FIG. 4 shows in greater detail the manner in which each stake 15 is vertically seated in its corresponding pocket 12. The bottom end of leg 21 rests on the floor of flatbed 13. The surface 19 of plate member 17 abuts for length l beyond the bottom end of leg 21 against the side of flatbed 13. An adaptor 25 is fitted over each end of stake 15, firmly around the tubular structure member 16. The stake and adaptor structure thus far described is symmetrically configured.
A bow end retaining and support cylinder 26 is securely positioned within tubular member 16 as shown in FIGS. 2 through 4. A plurality of apertures 27 are defined on opposite sides of tubular member 16 for receiving spot welding pins (not shown) interfitting with holes 31 of cylinder 26 for welding cylinder 26 securely at the desired location within tubular member 16. However, other securing means may be substituted.
As shown in the drawings, the cylinder 26 is positioned off center from the middle of the stake, and is thus closer to one end of the tubular member 16 compared to the other end. The tarpaulin bow 28 comprises bow ends 29 which are received by the top ends of tubular members 16. The cylinder 26 functions as a stop and support means for bow ends 29. The height H between the flatbed 13 and the transverse position of tarpaulin bow 28 is thus adjustable by reversing the position of the stake in its pocket and, further, by using tarpaulin bows having bow ends of different lengths.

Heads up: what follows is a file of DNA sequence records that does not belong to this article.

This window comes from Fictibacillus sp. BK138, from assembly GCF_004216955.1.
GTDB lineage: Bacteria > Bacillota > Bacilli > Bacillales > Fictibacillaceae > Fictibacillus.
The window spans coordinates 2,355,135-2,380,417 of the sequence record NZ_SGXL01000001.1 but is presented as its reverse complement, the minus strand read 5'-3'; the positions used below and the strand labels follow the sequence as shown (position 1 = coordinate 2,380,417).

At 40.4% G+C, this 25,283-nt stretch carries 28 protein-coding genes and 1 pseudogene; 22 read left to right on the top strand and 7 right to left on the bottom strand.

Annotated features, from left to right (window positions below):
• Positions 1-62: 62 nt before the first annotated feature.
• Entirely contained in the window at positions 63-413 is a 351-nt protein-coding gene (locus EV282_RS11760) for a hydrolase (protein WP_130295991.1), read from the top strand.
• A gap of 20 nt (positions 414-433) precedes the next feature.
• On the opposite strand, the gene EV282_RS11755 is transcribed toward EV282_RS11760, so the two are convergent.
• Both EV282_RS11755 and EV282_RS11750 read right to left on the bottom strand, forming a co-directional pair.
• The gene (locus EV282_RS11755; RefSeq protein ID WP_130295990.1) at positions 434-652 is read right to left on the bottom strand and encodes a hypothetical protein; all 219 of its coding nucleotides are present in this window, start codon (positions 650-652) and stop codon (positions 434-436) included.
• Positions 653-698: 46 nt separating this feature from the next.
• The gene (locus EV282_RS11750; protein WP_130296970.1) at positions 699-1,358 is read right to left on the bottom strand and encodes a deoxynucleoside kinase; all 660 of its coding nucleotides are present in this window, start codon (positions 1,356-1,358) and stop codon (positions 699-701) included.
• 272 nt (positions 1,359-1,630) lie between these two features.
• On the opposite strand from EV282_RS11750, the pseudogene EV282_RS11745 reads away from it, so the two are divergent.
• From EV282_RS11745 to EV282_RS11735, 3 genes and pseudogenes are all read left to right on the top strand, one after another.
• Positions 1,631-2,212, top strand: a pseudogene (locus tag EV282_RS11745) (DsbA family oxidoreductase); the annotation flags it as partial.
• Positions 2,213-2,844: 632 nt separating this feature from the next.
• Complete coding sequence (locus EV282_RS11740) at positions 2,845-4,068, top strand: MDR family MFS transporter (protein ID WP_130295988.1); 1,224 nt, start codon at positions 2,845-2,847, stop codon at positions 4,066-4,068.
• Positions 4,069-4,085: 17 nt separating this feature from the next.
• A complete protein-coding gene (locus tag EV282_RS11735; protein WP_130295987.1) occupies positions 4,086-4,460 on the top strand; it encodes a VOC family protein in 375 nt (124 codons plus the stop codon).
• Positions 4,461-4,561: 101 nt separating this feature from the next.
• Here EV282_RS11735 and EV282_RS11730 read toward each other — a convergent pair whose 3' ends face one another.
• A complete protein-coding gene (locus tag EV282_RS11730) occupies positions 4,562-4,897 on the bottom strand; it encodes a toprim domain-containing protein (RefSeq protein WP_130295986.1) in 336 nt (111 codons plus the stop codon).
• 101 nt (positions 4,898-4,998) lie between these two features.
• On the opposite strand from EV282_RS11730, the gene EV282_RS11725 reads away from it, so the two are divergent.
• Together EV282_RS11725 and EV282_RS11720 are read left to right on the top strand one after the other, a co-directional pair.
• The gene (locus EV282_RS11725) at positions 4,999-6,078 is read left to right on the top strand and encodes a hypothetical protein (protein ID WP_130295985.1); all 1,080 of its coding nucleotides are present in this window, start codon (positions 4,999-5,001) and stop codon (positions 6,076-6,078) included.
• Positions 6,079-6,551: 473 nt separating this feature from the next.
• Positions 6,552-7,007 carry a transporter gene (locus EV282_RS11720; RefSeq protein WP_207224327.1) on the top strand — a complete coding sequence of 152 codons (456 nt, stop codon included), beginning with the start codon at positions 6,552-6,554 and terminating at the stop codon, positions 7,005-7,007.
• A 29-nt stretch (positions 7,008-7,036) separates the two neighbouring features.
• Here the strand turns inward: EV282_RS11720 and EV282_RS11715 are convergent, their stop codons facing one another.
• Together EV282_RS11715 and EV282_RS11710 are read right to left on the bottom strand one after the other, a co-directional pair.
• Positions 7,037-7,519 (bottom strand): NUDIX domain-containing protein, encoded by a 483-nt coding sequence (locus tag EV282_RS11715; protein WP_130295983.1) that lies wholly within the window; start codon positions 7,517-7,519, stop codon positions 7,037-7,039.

As shown in the figures, the stakes 15 have an adaptor 25 fitted over each end thereof. The stakes are vertically supported by the adaptors in pockets 12, with sets of stakes 15 being located directly opposite one another on opposite sides of the flatbed. The panels 11 are supported in grooves 22 and 23, and the ends 29 of tarpaulin support bow 28 are received by the free ends of tubular structure 16 and extend therein depending upon their length and the position of cylinder 26 within tubular member 16. The stakes including the adaptors are removable from their respective pockets for reversible mounting therein, to thus change the height H between flatbed 13 and the transverse portion of tarpaulin support bow 28; the height H being further variable through the use of bows having bow ends of different lengths.
The stakes may be made of aluminum to decrease the weight thereof and are particularly strong, although the amount of material used is minimized relative to the prior art. The adjustable height feature of the invention resulting from the reversible nature of the stakes is particularly useful and enables drivers of different heights to easily adjust the distance between the flatbed and the bow to accommodate themselves. The height adjustment feature also enables the use of side panels of different heights to be employed if desired.